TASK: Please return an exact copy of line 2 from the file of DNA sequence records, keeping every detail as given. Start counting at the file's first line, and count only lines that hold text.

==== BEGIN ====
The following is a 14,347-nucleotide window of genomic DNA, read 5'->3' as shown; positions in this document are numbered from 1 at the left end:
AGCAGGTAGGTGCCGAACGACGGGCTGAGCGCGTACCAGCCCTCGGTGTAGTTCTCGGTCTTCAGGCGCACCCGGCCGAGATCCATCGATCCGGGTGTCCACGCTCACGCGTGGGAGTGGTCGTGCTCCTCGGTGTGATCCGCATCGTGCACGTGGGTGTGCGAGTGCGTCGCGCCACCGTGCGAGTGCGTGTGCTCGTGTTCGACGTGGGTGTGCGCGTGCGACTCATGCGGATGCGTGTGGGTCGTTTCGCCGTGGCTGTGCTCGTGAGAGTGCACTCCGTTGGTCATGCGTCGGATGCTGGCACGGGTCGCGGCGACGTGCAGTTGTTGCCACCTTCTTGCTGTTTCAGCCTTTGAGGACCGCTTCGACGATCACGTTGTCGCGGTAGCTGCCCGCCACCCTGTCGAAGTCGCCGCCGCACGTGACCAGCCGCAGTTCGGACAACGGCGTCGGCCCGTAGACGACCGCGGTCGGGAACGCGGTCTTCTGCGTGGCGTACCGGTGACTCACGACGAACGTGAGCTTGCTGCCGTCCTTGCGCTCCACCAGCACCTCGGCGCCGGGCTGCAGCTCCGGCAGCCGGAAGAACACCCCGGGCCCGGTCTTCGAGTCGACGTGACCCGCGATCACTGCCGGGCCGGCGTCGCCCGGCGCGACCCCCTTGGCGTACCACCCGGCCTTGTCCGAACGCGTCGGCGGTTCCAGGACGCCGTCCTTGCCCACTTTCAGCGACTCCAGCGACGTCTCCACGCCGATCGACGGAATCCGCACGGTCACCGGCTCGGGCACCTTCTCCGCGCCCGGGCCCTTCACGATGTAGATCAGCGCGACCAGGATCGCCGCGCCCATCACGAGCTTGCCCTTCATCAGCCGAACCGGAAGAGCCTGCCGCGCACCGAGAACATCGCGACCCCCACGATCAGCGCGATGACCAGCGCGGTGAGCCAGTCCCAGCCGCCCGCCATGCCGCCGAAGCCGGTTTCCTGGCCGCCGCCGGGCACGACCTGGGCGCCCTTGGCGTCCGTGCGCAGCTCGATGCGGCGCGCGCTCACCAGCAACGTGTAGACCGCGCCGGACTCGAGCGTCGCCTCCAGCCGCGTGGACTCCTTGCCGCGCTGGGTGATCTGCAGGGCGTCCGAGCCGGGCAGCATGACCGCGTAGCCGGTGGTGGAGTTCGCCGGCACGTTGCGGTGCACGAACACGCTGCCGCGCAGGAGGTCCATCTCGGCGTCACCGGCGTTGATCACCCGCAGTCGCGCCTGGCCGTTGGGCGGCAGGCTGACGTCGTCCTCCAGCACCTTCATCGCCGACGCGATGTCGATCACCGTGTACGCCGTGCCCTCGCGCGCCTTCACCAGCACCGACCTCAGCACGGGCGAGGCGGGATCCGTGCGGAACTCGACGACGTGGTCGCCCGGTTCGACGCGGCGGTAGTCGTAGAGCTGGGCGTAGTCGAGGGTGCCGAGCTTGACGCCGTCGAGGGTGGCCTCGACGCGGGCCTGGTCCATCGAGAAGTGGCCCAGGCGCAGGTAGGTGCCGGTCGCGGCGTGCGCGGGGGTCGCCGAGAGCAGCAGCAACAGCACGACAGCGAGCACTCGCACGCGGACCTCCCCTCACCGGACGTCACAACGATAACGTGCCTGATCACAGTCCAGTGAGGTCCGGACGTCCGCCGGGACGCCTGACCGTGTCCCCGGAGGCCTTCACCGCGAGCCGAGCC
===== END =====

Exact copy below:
AGCAGGTAGGTGCCGAACGACGGGCTGAGCGCGTACCAGCCCTCGGTGTAGTTCTCGGTCTTCAGGCGCACCCGGCCGAGATCCATCGATCCGGGTGTCCACGCTCACGCGTGGGAGTGGTCGTGCTCCTCGGTGTGATCCGCATCGTGCACGTGGGTGTGCGAGTGCGTCGCGCCACCGTGCGAGTGCGTGTGCTCGTGTTCGACGTGGGTGTGCGCGTGCGACTCATGCGGATGCGTGTGGGTCGTTTCGCCGTGGCTGTGCTCGTGAGAGTGCACTCCGTTGGTCATGCGTCGGATGCTGGCACGGGTCGCGGCGACGTGCAGTTGTTGCCACCTTCTTGCTGTTTCAGCCTTTGAGGACCGCTTCGACGATCACGTTGTCGCGGTAGCTGCCCGCCACCCTGTCGAAGTCGCCGCCGCACGTGACCAGCCGCAGTTCGGACAACGGCGTCGGCCCGTAGACGACCGCGGTCGGGAACGCGGTCTTCTGCGTGGCGTACCGGTGACTCACGACGAACGTGAGCTTGCTGCCGTCCTTGCGCTCCACCAGCACCTCGGCGCCGGGCTGCAGCTCCGGCAGCCGGAAGAACACCCCGGGCCCGGTCTTCGAGTCGACGTGACCCGCGATCACTGCCGGGCCGGCGTCGCCCGGCGCGACCCCCTTGGCGTACCACCCGGCCTTGTCCGAACGCGTCGGCGGTTCCAGGACGCCGTCCTTGCCCACTTTCAGCGACTCCAGCGACGTCTCCACGCCGATCGACGGAATCCGCACGGTCACCGGCTCGGGCACCTTCTCCGCGCCCGGGCCCTTCACGATGTAGATCAGCGCGACCAGGATCGCCGCGCCCATCACGAGCTTGCCCTTCATCAGCCGAACCGGAAGAGCCTGCCGCGCACCGAGAACATCGCGACCCCCACGATCAGCGCGATGACCAGCGCGGTGAGCCAGTCCCAGCCGCCCGCCATGCCGCCGAAGCCGGTTTCCTGGCCGCCGCCGGGCACGACCTGGGCGCCCTTGGCGTCCGTGCGCAGCTCGATGCGGCGCGCGCTCACCAGCAACGTGTAGACCGCGCCGGACTCGAGCGTCGCCTCCAGCCGCGTGGACTCCTTGCCGCGCTGGGTGATCTGCAGGGCGTCCGAGCCGGGCAGCATGACCGCGTAGCCGGTGGTGGAGTTCGCCGGCACGTTGCGGTGCACGAACACGCTGCCGCGCAGGAGGTCCATCTCGGCGTCACCGGCGTTGATCACCCGCAGTCGCGCCTGGCCGTTGGGCGGCAGGCTGACGTCGTCCTCCAGCACCTTCATCGCCGACGCGATGTCGATCACCGTGTACGCCGTGCCCTCGCGCGCCTTCACCAGCACCGACCTCAGCACGGGCGAGGCGGGATCCGTGCGGAACTCGACGACGTGGTCGCCCGGTTCGACGCGGCGGTAGTCGTAGAGCTGGGCGTAGTCGAGGGTGCCGAGCTTGACGCCGTCGAGGGTGGCCTCGACGCGGGCCTGGTCCATCGAGAAGTGGCCCAGGCGCAGGTAGGTGCCGGTCGCGGCGTGCGCGGGGGTCGCCGAGAGCAGCAGCAACAGCACGACAGCGAGCACTCGCACGCGGACCTCCCCTCACCGGACGTCACAACGATAACGTGCCTGATCACAGTCCAGTGAGGTCCGGACGTCCGCCGGGACGCCTGACCGTGTCCCCGGAGGCCTTCACCGCGAGCCGAGCC